In one of the first private-public partnerships of its kind, Linden Capital operating partner Joe Bernardo is helping steer a recently launched national testing registry to tackle many questions around covid-19 supply and demand imbalances.
At its core, the AdvaMed (the Advanced Medical Technology Association) registry was built as a means to streamline communication and data sharing on testing between diagnostic companies and the multiple levels of government – ultimately fueling greater coordination in covid-19 responses.
“When you look at the data of [700,000 plus] tests a day and why is it not enough, you need to ask a second order question of who’s getting it, why is it getting it, and the registry helps get to those answers,” Bernardo, vice chair of the AdvaMed Recovery and Rebuilding Task Force, told PE Hub.
The registry, launched July 21, was formed by AdvaMed in partnership with 13 diagnostic manufacturers: Abbott, BD, bioMérieux, Bio-Rad, Beckman Coulter, Cepheid, Hologic, Ortho Clinical Diagnostics, QIAGEN, Roche, Sekisui, Siemens and Thermo Fisher Scientific.
By pooling together information from the diagnostic companies with publicly available data, the registry has developed one centralized place that tracks the state of covid-19 tests in the US. It offers weekly state- and national-level updates on the number of molecular, antigen, and serology (antibody) tests shipped.
While the US says it is performing more than 700,000 tests a day, the registry’s data has found that manufacturers are producing more than 1.2 million tests per day that are going out into the field, said Bernardo, a veteran executive with past leadership positions at companies including Thermo Fisher, Siemens, Abbott and former Linden portfolio company SeraCare.
Further, there’s a big lag in testing turnaround times in many instances.
AdvaMed’s supply side registry, in combination with other potential future partners, will enable both the public and private ecosystems to “untangle that dilemma and ensure our symptomatic ill, our essential workers and our tracking/tracing programs operate at the greatest efficiency as we move into the fall season,” according to Bernardo.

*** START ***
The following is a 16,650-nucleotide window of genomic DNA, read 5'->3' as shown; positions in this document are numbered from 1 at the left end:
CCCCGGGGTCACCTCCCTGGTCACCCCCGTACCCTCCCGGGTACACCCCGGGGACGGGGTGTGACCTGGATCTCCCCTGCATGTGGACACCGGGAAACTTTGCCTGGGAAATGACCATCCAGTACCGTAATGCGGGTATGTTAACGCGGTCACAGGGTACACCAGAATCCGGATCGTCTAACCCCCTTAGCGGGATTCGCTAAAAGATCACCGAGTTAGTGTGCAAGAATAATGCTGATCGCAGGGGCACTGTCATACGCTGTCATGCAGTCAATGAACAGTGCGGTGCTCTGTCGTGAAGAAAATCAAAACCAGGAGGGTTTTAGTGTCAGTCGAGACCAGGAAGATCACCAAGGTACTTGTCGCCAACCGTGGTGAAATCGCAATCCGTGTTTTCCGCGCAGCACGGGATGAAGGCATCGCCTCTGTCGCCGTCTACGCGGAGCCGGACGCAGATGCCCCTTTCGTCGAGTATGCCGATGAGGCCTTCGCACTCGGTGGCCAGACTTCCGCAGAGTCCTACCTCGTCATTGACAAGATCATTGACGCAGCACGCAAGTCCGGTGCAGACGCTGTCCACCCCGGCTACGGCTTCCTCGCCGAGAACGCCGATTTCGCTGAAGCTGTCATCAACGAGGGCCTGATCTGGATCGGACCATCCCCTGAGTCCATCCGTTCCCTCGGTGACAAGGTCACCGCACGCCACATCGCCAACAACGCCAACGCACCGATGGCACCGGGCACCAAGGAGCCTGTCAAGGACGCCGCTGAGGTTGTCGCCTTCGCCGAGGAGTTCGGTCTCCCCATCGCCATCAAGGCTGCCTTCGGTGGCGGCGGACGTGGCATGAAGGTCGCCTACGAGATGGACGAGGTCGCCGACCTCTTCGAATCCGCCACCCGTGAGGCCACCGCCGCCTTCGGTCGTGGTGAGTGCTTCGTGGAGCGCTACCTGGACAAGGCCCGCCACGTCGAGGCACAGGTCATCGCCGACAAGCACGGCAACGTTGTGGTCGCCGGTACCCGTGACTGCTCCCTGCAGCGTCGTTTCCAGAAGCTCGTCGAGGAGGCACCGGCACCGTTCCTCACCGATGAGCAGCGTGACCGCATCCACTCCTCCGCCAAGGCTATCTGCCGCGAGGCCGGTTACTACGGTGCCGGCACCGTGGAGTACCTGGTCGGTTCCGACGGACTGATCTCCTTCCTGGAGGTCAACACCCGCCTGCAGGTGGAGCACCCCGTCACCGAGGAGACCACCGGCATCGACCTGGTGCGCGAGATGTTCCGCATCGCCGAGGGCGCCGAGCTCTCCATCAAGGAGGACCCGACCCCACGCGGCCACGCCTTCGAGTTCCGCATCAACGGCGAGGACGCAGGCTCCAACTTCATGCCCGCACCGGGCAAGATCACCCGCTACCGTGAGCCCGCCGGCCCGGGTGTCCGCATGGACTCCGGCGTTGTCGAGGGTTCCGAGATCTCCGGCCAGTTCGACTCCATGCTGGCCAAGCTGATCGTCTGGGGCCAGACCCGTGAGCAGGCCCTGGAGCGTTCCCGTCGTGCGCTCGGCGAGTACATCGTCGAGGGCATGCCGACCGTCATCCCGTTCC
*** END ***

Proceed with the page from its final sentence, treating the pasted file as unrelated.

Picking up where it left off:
The real shortages
Once there’s an understanding of where the shortages lie, the public-private partnership can begin to tackle these bottlenecks, so long as there is cooperation from the other parts of the ecosystem, Bernardo said.
For example, on the molecular testing front, the actual amplification (testing) reagents that run a test are not the cause of the shortage. Rather, the majority of the time, the bottleneck lies in the short supply of swabs and other items such as viral transport media (which preserves a patient’s test sample) so that it is stable while transported to the laboratory, Bernardo said.
Other bottlenecks could include extraction reagents and the physical pipette tips used to automate sample handling for lab developed tests (LDTs).
This varies by lab and geography; thus a comprehensive supply-and-demand-side registry would be very helpful, he said.
“You need to actually dissect this generic word: reagents – and define those specific products that are in short supply in a given specific lab or region.”
Another issue the registry is looking to address is the lack of homogeneity in the healthcare system.
“We have a decentralized healthcare system,” Bernardo said. “Decentralized is not a bad word. What I mean is we don’t have a universal healthcare system like some countries in Europe, where there is one common medical electronic record; one common laboratory information system; one common payer, and one common approach to testing.”
That ultimately means laboratories and hospitals have a hard time interfacing with each other electronically and physically.
So, if you send your specimen to a lab that doesn’t have the same assay as your local lab, [doesn’t] have medical coverage or you mislabel that specimen in any way, those results will either not get run at all, or not get back to the right person, Bernardo said.
Two more components across the supply chain ecosystem are ultimately needed, Bernardo said, as the registry’s existing diagnostic partners only give you around 60 to 70 percent of the full picture.
That includes folding in data from centralized reference labs including LabCorp, Quest, Sonic and BioReference, all of which receive and run tests on behalf of other testing locations, oftentimes coming from other states.
These labs could simply drop data into AdvaMed’s registry, as could the plastics and transport companies that work with diagnostics manufacturers, Bernardo said.
“We want to make sure that the tank, the dredge and the oil are all in the same place,” Bernardo said.
Action Item: Read more about AdvaMed’s national registry.